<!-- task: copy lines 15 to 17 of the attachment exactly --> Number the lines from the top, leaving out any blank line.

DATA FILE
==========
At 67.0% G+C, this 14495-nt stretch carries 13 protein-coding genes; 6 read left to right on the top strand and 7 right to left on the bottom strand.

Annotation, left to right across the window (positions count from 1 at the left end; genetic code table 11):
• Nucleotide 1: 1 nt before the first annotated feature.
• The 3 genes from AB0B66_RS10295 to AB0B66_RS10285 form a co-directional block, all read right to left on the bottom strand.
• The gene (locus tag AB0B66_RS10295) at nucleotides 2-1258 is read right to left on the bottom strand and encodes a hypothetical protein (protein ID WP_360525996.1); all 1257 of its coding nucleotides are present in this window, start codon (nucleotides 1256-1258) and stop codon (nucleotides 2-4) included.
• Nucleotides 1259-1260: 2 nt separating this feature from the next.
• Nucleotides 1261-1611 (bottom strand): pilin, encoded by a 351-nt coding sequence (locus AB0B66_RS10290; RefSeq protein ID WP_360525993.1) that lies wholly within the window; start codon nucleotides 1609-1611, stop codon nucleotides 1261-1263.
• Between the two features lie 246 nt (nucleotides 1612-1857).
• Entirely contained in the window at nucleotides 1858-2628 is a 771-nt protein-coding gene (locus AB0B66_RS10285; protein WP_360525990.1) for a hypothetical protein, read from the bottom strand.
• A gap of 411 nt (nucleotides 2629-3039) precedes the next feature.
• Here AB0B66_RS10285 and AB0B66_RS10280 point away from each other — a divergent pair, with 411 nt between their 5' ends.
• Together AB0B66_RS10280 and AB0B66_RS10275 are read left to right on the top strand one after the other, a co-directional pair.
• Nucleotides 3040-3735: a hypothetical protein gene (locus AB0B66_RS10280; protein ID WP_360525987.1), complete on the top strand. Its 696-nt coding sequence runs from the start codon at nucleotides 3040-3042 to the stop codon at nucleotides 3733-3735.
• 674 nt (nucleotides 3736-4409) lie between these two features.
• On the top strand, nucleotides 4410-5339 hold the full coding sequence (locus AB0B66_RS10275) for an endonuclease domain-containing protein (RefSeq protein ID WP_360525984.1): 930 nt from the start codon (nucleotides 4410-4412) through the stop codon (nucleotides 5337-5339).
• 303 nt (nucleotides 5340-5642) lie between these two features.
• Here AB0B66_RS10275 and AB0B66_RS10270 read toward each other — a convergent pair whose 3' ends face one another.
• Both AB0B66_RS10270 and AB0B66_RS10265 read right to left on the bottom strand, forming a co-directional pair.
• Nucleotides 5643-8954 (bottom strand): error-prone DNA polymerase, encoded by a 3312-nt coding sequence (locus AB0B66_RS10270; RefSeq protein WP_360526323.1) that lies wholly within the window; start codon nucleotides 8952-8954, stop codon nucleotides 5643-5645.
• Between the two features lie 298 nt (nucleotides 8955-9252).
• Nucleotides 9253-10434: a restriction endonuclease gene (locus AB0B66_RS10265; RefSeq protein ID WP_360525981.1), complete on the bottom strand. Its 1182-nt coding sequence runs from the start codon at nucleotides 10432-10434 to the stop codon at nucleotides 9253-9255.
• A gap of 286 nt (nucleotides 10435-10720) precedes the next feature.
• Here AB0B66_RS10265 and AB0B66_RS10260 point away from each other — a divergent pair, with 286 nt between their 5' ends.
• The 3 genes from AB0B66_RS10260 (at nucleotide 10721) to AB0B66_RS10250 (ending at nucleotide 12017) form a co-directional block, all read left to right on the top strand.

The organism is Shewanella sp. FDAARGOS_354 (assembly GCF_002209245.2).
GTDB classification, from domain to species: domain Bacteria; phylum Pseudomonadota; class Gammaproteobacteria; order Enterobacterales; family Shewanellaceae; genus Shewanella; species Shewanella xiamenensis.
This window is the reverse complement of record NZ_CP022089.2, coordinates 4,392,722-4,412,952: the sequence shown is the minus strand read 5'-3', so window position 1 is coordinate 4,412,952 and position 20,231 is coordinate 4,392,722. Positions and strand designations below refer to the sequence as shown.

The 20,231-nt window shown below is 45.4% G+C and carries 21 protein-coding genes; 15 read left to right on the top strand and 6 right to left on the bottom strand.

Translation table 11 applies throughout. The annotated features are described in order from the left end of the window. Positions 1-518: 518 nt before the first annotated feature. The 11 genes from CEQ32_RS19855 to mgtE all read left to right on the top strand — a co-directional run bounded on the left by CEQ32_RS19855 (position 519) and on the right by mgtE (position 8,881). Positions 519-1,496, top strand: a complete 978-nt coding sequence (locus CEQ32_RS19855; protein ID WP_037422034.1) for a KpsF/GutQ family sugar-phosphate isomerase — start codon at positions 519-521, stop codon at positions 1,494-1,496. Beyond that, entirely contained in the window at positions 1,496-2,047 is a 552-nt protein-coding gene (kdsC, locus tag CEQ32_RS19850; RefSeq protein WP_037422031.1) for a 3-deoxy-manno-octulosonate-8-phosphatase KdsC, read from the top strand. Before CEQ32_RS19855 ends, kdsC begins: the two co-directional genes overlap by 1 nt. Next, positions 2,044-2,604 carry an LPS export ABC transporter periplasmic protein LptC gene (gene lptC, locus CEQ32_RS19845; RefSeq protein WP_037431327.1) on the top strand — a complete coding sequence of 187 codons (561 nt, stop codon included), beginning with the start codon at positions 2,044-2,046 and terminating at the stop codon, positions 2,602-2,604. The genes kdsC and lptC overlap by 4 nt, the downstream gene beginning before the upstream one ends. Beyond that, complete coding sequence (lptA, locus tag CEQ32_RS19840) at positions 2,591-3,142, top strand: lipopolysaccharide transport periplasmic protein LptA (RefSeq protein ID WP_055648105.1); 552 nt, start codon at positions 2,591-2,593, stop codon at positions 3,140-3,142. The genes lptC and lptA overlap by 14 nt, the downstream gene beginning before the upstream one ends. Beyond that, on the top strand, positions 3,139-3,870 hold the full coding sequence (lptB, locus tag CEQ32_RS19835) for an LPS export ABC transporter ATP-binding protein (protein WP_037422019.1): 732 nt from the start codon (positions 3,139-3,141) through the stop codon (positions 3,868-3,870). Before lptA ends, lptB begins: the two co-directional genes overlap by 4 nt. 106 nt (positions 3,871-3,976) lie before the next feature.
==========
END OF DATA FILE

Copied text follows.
• On the top strand, nucleotides 4410-5339 hold the full coding sequence (locus AB0B66_RS10275) for an endonuclease domain-containing protein (RefSeq protein ID WP_360525984.1): 930 nt from the start codon (nucleotides 4410-4412) through the stop codon (nucleotides 5337-5339).
• 303 nt (nucleotides 5340-5642) lie between these two features.
• Here AB0B66_RS10275 and AB0B66_RS10270 read toward each other — a convergent pair whose 3' ends face one another.